Japan Geoscience Union Meeting 2016

Presentation information


Symbol P (Space and Planetary Sciences) » P-CG Complex & General

[P-CG21] Planetary atmosphere, ionosphere and magnetosphere

Wed. May 25, 2016 3:30 PM - 5:00 PM 101A (1F)

Convener:*Takeshi Imamura(Japan Aerospace Exploration Agency, Institute of Space and Astronautical Science), Yukihiro Takahashi(Department of Cosmosciences, Graduate School of Science, Hokkaido University), Yoshiyuki O. Takahashi(Graduate School of Science, Kobe University), Keiichiro Fukazawa(Academic Center for Computing and Media Studies, Kyoto University), Hiromu Nakagawa(Planetary Atmosphere Physics Laboratory, Department of Geophysics, Graduate School of Science, Tohoku University), Chair:Hiromu Nakagawa(Planetary Atmosphere Physics Laboratory, Department of Geophysics, Graduate School of Science, Tohoku University)

4:45 PM - 5:00 PM

[PCG21-06] Cloud top structure of Venus retrieved from Subaru/COMICS mid-infrared spectra

*Takao M. Sato1, Takehiko Satoh1, Hideo Sagawa2, Atsushi Yamazaki1, Toru Kouyama3, Takeshi Imamura1 (1.Institute of Space and Astronautical Science, Japan Aerospace Exploration Agency, 2.Kyoto Sangyo University, 3.National Institute of Advanced Industrial Science and Technology)

Keywords:Venus, cloud structure, ground-based infrared spectroscopy, radiative transfer

Venus is completely shrouded by a curtain of dense clouds (50-70 km) with total optical thickness of 20-40 at visible wavelengths. The upper sulfuric acid (H2SO4) clouds reflect ~76% of the incident solar radiation back to space [Crisp and Titov, 1997]. Approximately 50% of the solar energy absorbed by Venus is deposited at altitudes higher than 64 km mainly due to unknown UV absorber mixed in the upper clouds [Tomasko et al., 1980]. In addition, infrared radiation from the lower atmosphere is absorbed by the clouds. To elucidate the cloud structure which controls thermal balance of the planet, we analyzed the mid-infrared images obtained by the Cooled Mid-Infrared Camera and Spectrometer (COMICS) mounted on Subaru Telescope [Sato et al., 2014]. We found several important findings near the cloud top altitudes (~70 km), such as the possibility that the westward rotation of the polar features is synchronized between the northern and southern hemispheres, and temporally variable small-amplitude patterns distributed in the entire disk. In order to investigate what atmospheric parameters are responsible for these features seen in the images, we have also analyzed mid-infrared spectra taken on the same date by the same instrument.
A ground-based spectroscopy of Venus was carried out at the solar phase angle of ~90 deg, with the morning terminator in view, using Subaru/COMICS on October 29, 2007 (UT). The entire N-band (8-13 μm) spectra were obtained with a spectral resolving power of R ~ 250, which is equivalent to that of the Fourier Spectrometer onboard Venera 15 [Moroz, 1986]. The slit, which was sufficient to capture the northern and southern limbs of Venus (angular diameter ~25 arcsec), was set to be parallel to the central meridian of Venus just off the nightside limb and Venus was scanned toward the dayside limb. The observed thermal radiation in this wavelength range is emitted mainly from altitudes ~65-70 km.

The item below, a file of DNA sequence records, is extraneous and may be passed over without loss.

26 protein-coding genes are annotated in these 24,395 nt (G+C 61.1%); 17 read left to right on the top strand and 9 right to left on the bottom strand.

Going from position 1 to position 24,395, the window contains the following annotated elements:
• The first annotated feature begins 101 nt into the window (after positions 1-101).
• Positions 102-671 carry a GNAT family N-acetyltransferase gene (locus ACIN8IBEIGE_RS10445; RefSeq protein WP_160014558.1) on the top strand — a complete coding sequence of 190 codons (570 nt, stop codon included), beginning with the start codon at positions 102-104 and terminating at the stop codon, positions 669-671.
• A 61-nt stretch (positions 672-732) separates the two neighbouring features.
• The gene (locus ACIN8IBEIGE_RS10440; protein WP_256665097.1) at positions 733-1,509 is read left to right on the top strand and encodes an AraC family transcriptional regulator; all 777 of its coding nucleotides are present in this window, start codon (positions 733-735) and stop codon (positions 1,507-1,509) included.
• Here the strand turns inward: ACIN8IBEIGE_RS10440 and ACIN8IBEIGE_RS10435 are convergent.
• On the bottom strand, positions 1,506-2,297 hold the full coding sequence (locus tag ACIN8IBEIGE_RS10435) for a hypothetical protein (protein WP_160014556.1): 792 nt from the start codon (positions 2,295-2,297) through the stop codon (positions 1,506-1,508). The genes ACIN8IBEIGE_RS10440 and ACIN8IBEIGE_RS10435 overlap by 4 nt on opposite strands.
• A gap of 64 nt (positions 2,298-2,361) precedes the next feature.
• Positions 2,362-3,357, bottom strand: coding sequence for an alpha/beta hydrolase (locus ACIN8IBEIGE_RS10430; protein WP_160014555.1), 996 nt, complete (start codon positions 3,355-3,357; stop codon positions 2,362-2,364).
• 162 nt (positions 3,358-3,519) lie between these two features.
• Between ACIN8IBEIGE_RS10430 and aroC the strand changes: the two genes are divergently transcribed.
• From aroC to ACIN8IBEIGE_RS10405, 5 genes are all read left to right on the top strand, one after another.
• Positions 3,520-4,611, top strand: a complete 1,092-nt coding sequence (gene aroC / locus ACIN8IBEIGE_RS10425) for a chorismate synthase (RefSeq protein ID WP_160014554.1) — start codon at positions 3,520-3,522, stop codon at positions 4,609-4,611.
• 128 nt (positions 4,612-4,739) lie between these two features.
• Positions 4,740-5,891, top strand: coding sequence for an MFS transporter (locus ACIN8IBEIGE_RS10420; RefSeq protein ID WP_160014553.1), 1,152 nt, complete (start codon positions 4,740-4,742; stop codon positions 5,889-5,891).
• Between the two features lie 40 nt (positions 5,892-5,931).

From slit-scan images composed of a total of 78 spectra, polar hot spots and cold collars in both hemispheres are clearly seen and day-night asymmetry is also found, which are consistent with the characteristics of snapshots at 8.66 μm and 11.34 μm taken by imaging observations on the same date [Sato et al., 2014]. The spectra near 9.6 μm are unavailable due to the contamination of O3 in the Earth’s atmosphere even after the careful data reduction. There are two identifiable CO2 bands (12.1 μm and 12.7 μm). For both bands, the spectral features appear in absorption for the equatorial region and in emission for the southern cold collar. This qualitative characteristic is consistent with our knowledge obtained from Venera 15 [Moroz, 1986]. Such information as well as overall spectral shape is useful to retrieve atmospheric parameters, for example, cloud top temperature, cloud top altitude, and cloud scale height.
To estimate how accurately atmospheric temperature can be retrieved from 8-13 μm spectra, as a first step, we performed a sensitivity test with VIRA-2 temperatures [Zasova et al., 2006]. The pseudo observed spectra were calculated from several combinations of VIRA-2 temperatures and a cloud model [Zasova et al., 2007; Eymet et al., 2009], and an inversion technique [Smith, 1970] was applied to these spectra while changing the initial guess of the temperature profile. As a result, we found that the temperature in altitudes ~65-70 km can be retrieved with the uncertainty of ~2 K.
In this presentation, we will show the mid-infrared spectra of Venus obtained by Subaru/COMICS and primitive results of atmospheric parameters retrieved from the observed spectra.